Want to see this Rhubarb Hibiscus Jam in action? Join me this Saturday, April 28 for a livestream demo on the Fillmore Container Facebook page. I’ll show you how to make it from start to finish and will answer all your canning questions!
As I type, my living room windows are wide open to let in the light and air of spring (street noise and city dirt come along for the ride, but they’re a price I’m willing to pay at the moment). After what felt like an interminable winter, it’s such a relief to shuck off all the heavy, warming things for both clothes and foods that are crisper and lighter.
For me, the appearance of rhubarb is one of the most welcome signals that easier days are on the horizon. I spotted some while in Ireland earlier this month and kept my fingers tightly crossed that some would be waiting for me when I got home. And it was!
Earlier this week, I scooped up two and a half pounds at my local produce market. As he rang up my total, the clerk asked me if I was going to be making a pie. When I told him it was destined for jam, he seemed a little disappointed (perhaps he was going to ask for a slice?).
Once home, I cleaned the rhubarb, cut away the sad ends, and cut it all into half inch-wide slices. It filled my largest measuring cup, which felt just right in terms of the batch size I wanted.
In years passed, I would often combine rhubarb with a fresh vanilla bean, but because vanilla is so scarce and expensive these days, I reached for my jar of dried hibiscus flowers, instead. I had a feeling they would compliment the tartness of the rhubarb and would help enhance its ruby glow.
I combined most of the rhubarb with two cups of sugar and 1/4 cup of the hibiscus flowers (they went into my biggest tea ball, but cheesecloth would also work) and let it all macerate overnight.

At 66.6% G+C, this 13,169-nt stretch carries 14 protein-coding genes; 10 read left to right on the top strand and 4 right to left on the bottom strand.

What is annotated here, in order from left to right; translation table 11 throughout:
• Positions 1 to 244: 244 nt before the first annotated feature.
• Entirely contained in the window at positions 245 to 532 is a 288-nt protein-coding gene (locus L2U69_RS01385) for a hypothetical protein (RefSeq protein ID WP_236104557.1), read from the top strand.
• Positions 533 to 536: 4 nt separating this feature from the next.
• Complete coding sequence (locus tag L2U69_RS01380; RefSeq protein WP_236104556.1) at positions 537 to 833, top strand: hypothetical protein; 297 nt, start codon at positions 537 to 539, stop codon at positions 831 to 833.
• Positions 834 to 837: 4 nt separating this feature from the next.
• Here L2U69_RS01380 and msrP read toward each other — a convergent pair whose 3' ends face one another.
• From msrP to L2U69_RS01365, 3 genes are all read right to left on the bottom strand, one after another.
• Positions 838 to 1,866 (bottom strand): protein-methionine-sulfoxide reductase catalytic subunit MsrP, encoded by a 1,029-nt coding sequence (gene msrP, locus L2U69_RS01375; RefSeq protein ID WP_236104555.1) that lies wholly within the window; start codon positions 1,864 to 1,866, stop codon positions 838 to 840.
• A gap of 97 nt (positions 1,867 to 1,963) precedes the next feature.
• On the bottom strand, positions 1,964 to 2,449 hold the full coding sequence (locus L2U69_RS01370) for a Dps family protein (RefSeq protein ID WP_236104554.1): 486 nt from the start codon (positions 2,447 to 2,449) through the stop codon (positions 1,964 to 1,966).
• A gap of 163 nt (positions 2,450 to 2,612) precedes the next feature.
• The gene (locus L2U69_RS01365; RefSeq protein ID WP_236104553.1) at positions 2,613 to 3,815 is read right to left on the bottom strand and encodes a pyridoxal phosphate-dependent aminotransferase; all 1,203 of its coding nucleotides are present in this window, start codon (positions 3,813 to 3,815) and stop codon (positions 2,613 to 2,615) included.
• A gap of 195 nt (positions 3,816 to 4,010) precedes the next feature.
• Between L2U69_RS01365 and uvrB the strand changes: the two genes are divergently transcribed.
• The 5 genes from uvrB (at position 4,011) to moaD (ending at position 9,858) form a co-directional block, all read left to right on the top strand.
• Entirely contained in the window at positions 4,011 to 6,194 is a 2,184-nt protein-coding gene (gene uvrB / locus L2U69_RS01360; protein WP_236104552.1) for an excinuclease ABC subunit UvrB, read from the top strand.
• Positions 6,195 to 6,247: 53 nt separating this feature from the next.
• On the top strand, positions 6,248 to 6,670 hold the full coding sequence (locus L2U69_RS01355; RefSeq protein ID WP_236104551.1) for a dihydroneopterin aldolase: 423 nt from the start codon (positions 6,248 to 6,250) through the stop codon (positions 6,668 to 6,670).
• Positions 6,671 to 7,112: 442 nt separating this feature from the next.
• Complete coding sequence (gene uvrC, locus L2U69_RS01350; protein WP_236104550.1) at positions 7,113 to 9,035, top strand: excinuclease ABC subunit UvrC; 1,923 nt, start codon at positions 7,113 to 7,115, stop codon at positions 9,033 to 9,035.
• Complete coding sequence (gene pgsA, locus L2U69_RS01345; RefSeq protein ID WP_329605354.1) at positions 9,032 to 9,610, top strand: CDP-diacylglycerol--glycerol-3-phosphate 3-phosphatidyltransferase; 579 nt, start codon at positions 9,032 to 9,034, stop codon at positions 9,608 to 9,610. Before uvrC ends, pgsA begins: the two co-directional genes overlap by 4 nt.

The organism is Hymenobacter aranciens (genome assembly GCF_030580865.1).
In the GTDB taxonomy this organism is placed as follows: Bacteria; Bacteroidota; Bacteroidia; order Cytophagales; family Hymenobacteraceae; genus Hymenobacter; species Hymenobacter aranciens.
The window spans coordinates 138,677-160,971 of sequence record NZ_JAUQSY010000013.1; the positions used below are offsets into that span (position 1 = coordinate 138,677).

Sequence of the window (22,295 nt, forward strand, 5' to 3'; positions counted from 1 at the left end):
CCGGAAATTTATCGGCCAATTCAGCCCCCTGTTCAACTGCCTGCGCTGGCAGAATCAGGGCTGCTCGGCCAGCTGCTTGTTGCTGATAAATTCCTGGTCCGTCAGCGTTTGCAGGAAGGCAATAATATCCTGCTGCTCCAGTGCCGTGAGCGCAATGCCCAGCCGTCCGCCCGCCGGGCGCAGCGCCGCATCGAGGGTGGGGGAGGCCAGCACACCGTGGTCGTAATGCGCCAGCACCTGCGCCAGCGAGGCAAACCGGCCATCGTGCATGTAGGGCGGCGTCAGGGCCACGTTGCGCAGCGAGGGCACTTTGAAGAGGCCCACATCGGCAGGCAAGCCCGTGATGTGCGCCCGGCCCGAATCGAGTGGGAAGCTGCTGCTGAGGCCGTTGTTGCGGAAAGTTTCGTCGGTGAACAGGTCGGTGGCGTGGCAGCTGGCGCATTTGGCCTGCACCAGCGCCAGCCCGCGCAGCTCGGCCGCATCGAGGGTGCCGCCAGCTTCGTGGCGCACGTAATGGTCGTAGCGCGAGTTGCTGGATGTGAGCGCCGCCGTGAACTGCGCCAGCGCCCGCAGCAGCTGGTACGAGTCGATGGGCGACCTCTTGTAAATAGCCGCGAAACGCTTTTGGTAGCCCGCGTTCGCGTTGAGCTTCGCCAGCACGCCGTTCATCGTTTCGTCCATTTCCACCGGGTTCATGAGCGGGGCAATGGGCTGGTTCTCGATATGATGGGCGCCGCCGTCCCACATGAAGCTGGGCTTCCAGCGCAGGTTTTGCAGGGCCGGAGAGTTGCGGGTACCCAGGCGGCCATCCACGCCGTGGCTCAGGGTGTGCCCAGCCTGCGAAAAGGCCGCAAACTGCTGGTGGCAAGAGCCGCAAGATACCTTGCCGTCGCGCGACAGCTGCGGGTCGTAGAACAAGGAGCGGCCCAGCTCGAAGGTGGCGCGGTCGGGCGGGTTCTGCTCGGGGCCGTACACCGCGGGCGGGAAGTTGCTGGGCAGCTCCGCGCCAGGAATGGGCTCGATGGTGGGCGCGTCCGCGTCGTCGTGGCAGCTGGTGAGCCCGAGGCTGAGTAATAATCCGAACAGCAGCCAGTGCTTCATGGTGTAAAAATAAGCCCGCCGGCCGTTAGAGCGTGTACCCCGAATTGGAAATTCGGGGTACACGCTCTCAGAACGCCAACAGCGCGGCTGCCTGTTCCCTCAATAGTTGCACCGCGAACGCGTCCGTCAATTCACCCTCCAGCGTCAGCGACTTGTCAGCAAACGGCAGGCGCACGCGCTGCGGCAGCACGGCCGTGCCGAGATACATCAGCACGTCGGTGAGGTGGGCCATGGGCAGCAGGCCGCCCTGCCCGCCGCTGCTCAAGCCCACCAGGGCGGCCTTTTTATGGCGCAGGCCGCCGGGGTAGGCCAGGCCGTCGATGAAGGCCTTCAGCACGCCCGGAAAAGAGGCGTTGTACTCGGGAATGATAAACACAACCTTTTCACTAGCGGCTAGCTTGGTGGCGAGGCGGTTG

I held about 1/2 cup of the rhubarb back from the pot, to stir in at the end. Rhubarb collapses as it cooks and I wanted the finished jam to have some texture. By holding some back to stir in at the very end, you end up with a bit more elemental rhubarbness in the jam.
I did use a bit of Pomona’s Pectin to help bolster the set and help corral the runny juices. However, if you’re someone who prefers a softer set jam, you could leave it out.
For those of you who like to learn by seeing rather than reading, I will be demonstrating how to make this jam this Saturday (April 28, 2018) at 7 pm eastern time on the Fillmore Container Facebook page. I’ll walk you through the process, show off those gorgeous new amber jars, and will answer all your questions live.
- 2 1/2 pounds rhubarb
- 2 cups + 2 tablespoons granulated sugar
- 1/4 cup dried hibiscus flowers
- 2 teaspoons calcium water (from the Pomona's Pectin system)
- 2 teaspoons Pomona's Pectin powder
- Wash the rhubarb and cut away any bad spots. Cut it into slices that are about 1/2 inch in width. Measure out 1/2 cup of the sliced rhubarb and set it aside.
- Take the rest of the rhubarb and place it into a pot. Add 2 cups of sugar and stir to combine. Tuck the hibiscus into a tea ball or a length of cheesecloth and nestle it into the rhubarb. Let it macerate for at least three hours and up to 24 (I did mine overnight).
- When you're ready to cook, prepare a boiling water bath canner and four half pint jars.
- Place the pot with the rhubarb on the stove over high heat, add the calcium water, and bring to a boil.
- Cook, stirring regularly for 10 to 15 minutes, until the rhubarb starts to break down. If it's spitting, reduce the heat. Whisk the pectin powder into the remaining 2 tablespoons of sugar. Add this pectin-spiked sugar to the cooking jam in three stages, stirring well after each addition.
- Finally, stir in the reserved rhubarb. Cook for an addition 1 to 2 minutes.
- Remove the pot from the heat and fish out the hibiscus bundle or tea ball.
- Funnel the finished jam into the prepared jars, leaving 1/2 inch headspace.
- Wipe the rims, apply the lids and rings, and process in a boiling water bath canner for 10 minutes.
- When the time is up, remove the jars and set them on a folded kitchen towel to cool. When the jars have cooled enough that you can comfortably handle them, check the seals. Sealed jars can be stored at room temperature for up to a year. Any unsealed jars should be refrigerated and used promptly.